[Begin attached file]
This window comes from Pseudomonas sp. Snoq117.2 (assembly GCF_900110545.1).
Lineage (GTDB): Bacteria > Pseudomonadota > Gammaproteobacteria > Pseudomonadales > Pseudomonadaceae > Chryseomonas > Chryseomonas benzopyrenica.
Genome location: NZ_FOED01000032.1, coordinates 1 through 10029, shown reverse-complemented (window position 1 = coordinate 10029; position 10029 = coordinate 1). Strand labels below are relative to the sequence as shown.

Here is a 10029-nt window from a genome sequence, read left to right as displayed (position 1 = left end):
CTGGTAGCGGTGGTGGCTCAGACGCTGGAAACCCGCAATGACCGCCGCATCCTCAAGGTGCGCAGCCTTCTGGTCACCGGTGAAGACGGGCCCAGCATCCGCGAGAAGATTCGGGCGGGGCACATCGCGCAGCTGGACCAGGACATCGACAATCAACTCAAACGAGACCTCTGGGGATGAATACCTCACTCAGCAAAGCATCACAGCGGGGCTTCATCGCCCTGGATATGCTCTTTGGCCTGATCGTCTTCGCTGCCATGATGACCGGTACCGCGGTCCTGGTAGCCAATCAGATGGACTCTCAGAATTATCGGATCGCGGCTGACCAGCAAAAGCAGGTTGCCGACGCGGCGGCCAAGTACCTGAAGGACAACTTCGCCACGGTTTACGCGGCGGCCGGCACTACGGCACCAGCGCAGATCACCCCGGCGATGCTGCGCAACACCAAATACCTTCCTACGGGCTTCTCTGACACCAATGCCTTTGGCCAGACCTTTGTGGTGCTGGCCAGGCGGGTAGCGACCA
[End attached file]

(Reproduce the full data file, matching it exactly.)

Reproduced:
This window comes from Pseudomonas sp. Snoq117.2 (assembly GCF_900110545.1).
Lineage (GTDB): Bacteria > Pseudomonadota > Gammaproteobacteria > Pseudomonadales > Pseudomonadaceae > Chryseomonas > Chryseomonas benzopyrenica.
Genome location: NZ_FOED01000032.1, coordinates 1 through 10029, shown reverse-complemented (window position 1 = coordinate 10029; position 10029 = coordinate 1). Strand labels below are relative to the sequence as shown.

Here is a 10029-nt window from a genome sequence, read left to right as displayed (position 1 = left end):
CTGGTAGCGGTGGTGGCTCAGACGCTGGAAACCCGCAATGACCGCCGCATCCTCAAGGTGCGCAGCCTTCTGGTCACCGGTGAAGACGGGCCCAGCATCCGCGAGAAGATTCGGGCGGGGCACATCGCGCAGCTGGACCAGGACATCGACAATCAACTCAAACGAGACCTCTGGGGATGAATACCTCACTCAGCAAAGCATCACAGCGGGGCTTCATCGCCCTGGATATGCTCTTTGGCCTGATCGTCTTCGCTGCCATGATGACCGGTACCGCGGTCCTGGTAGCCAATCAGATGGACTCTCAGAATTATCGGATCGCGGCTGACCAGCAAAAGCAGGTTGCCGACGCGGCGGCCAAGTACCTGAAGGACAACTTCGCCACGGTTTACGCGGCGGCCGGCACTACGGCACCAGCGCAGATCACCCCGGCGATGCTGCGCAACACCAAATACCTTCCTACGGGCTTCTCTGACACCAATGCCTTTGGCCAGACCTTTGTGGTGCTGGCCAGGCGGGTAGCGACCA